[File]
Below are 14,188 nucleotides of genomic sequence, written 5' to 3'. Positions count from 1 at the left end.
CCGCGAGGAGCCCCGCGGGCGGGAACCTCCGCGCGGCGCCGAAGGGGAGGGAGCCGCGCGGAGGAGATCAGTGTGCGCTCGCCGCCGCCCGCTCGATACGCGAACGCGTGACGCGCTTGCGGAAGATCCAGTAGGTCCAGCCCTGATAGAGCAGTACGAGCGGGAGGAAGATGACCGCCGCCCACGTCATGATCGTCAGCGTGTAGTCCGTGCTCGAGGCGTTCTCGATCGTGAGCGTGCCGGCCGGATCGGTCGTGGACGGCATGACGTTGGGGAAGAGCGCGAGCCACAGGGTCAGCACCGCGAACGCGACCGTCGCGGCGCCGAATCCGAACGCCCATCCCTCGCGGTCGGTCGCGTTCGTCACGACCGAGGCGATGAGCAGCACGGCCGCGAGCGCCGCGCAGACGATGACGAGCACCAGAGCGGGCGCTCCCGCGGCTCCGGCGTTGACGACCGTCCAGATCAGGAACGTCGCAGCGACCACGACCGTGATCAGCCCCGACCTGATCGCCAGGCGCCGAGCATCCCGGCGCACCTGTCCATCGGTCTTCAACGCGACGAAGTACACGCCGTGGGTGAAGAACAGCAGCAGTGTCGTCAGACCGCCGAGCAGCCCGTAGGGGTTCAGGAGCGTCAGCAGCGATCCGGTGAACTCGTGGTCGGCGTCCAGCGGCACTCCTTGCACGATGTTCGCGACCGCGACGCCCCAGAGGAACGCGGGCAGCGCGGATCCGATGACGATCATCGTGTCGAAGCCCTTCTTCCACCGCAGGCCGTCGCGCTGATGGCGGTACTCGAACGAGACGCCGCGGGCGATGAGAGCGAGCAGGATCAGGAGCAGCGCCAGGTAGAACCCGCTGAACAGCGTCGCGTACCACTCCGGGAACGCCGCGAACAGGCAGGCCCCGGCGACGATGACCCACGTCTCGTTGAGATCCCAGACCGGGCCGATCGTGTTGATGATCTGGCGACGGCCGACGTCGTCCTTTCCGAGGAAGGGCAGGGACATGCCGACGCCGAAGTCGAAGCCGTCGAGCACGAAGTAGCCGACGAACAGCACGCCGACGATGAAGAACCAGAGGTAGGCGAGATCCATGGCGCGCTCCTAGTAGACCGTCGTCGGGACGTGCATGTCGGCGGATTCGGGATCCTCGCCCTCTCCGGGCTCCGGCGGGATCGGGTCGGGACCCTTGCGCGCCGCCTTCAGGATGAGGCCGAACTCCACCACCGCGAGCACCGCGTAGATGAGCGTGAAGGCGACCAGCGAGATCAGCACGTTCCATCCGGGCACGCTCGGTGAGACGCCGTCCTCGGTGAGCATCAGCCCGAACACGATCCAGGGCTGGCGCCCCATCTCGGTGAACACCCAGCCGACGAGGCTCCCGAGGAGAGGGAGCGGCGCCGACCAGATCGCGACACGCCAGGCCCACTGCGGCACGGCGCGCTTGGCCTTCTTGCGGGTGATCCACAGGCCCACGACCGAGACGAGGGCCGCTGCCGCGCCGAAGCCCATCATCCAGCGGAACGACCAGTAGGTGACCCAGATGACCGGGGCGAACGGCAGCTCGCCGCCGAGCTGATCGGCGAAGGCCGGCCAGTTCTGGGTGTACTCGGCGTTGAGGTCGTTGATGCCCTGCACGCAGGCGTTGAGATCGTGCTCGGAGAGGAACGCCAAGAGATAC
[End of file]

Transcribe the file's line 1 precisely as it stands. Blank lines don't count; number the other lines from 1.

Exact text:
Below are 14,188 nucleotides of genomic sequence, written 5' to 3'. Positions count from 1 at the left end.